U.S. Army recruiting at the mall with video games
PHILADELPHIA (Reuters) - The U.S. Army, struggling to ensure it has enough manpower as it fights wars in Iraq and Afghanistan, is wooing young Americans with video games, Google maps and simulated attacks on enemy positions from an Apache helicopter.
Departing from the recruiting environment of metal tables and uniformed soldiers in a drab military building, the Army has invested $12 million in a facility that looks like a cross between a hotel lobby and a video arcade.
The U.S. Army Experience Center at the Franklin Mills shopping mall in northeast Philadelphia has 60 personal computers loaded with military video games, 19 Xbox 360 video game controllers and a series of interactive screens describing military bases and career options in great detail.
Potential recruits can hang out on couches and listen to rock music that fills the space.
The center is the first of its kind and opened in August as part of a two-year experiment. So far, it has signed up 33 full-time soldiers and five reservists -- roughly matching the performance of five traditional recruiting centers it replaced.
The U.S. military says it has been meeting or exceeding its recruiting and retention goals, with 185,000 men and women entering active-duty military service in the fiscal year that ended on September 30 -- the highest number since 2003.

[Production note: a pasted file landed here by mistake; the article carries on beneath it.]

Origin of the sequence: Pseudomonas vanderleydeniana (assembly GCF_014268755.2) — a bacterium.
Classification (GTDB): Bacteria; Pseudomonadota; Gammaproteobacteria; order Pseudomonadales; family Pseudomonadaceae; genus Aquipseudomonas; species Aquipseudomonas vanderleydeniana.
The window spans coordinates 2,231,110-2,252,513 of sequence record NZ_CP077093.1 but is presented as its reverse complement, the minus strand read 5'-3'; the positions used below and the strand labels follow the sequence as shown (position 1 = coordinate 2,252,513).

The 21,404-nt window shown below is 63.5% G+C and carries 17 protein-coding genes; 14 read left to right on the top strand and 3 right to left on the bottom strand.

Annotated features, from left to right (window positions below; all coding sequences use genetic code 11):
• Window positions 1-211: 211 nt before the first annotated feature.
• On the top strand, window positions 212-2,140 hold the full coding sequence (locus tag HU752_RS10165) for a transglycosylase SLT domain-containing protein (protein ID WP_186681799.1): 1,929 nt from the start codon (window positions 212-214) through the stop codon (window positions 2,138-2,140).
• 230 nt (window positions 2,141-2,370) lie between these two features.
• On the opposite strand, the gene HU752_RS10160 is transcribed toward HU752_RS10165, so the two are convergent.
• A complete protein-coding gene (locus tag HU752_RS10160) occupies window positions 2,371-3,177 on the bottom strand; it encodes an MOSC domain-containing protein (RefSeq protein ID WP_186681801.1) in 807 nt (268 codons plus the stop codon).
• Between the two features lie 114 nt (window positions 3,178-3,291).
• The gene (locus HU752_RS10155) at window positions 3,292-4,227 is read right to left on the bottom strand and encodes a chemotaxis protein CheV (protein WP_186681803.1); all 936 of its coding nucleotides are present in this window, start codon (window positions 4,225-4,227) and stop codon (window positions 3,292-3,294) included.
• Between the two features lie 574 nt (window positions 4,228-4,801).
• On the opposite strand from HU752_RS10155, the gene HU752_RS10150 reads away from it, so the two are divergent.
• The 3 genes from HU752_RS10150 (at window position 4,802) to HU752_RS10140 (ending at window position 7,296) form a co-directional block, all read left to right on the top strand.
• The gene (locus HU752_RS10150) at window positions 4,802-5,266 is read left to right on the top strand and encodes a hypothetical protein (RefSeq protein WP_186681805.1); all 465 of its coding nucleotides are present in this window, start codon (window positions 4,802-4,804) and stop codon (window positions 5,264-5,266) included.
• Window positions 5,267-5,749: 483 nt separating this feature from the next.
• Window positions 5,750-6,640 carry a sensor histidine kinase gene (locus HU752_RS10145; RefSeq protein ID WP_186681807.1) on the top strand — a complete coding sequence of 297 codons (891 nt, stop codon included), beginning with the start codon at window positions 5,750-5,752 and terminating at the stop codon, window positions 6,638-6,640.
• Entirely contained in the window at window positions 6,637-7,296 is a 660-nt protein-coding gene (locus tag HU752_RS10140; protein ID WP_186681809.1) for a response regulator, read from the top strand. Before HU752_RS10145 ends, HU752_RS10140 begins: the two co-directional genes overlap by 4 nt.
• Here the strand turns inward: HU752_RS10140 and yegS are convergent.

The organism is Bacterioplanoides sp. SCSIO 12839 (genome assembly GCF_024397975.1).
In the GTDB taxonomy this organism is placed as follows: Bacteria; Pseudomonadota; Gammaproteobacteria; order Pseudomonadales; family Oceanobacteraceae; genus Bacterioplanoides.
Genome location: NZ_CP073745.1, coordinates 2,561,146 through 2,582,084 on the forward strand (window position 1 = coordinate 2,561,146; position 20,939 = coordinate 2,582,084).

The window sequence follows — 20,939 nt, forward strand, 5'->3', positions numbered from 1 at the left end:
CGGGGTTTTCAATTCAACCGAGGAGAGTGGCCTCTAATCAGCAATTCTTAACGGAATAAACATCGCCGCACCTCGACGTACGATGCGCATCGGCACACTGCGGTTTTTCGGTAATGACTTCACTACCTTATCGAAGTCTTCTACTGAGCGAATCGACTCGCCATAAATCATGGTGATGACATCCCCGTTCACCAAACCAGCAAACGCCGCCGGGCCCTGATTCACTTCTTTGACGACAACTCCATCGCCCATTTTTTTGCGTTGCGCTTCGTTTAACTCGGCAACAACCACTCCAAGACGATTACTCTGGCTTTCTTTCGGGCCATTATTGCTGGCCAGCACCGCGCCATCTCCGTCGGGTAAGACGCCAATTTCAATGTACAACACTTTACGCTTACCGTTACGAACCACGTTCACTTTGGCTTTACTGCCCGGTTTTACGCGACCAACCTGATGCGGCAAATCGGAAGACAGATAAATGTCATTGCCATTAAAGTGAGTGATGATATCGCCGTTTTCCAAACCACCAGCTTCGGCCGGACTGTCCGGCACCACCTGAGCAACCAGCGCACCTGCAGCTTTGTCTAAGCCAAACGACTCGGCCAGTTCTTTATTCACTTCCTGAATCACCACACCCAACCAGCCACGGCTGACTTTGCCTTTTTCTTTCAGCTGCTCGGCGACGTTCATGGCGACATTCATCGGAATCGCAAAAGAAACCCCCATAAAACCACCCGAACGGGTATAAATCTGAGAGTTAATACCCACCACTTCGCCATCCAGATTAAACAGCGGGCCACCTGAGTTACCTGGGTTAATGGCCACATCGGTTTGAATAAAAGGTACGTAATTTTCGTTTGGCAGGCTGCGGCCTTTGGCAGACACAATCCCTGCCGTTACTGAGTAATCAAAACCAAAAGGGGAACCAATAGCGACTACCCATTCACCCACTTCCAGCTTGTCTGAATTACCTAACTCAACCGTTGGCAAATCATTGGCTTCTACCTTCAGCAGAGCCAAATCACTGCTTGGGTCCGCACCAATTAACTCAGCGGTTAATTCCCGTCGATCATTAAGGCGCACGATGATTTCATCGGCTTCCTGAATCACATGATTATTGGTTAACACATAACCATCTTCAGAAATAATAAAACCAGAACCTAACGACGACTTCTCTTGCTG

Defense officials say the recession and rising unemployment were likely to boost recruiting.
The Philadelphia center lures recruits with a separate room for prospective soldiers to "fire" from a real Humvee on enemy encampments projected on a 15-foot-high (4.5-meter-high) battleground scenario that also has deafening sound effects.
In another room, those inclined to attack from above can join helicopter raids in which enemy soldiers emerge from hide-outs to be felled by automatic gunfire rattling from a simulator modeled on an Apache or Blackhawk helicopter.
The Army is not simply looking for new recruits, said First Sgt. Randy Jennings, who runs the center. It also aims to dispel misperceptions about Army life.
"We want them to know that being in the Army isn't just about carrying weapons and busting down doors," said Jennings, who wears slacks and a polo shirt rather than a uniform. About 80 percent of soldiers are not involved in direct combat roles, he said.
Jesse Hamilton, a former Army staff sergeant who served in Iraq in 2005 and 2006, said the use of video games glamorized war and misled potential recruits, calling it "very deceiving and very far from realistic."
"You can't simulate the loss when you see people getting killed," said Hamilton, who left the Army after his Iraq tour and is now a member of Iraq Veterans Against the War.
"It's not very likely you are going to get into a firefight," he said. "The only way to simulate the heat is holding a blow dryer to your face."
The center is an experiment in boosting urban recruitment, which has traditionally lagged behind that of rural areas.
Eddie Abuali, 20, who was waiting to take an Army aptitude test, said he felt more comfortable in the center than he would in a traditional recruiting office. "It's a more relaxed environment," said Abuali, who plans to join the Army when he graduates from college. "You don't feel like you are being pressured."
Project manager Maj. Larry Dillard said recruitment was more difficult about two years ago when the United States was struggling in Iraq and jobs at home were easier to get.
"Now the news coming out of Iraq is better and we are in an economic downturn. It will be easier," he said.
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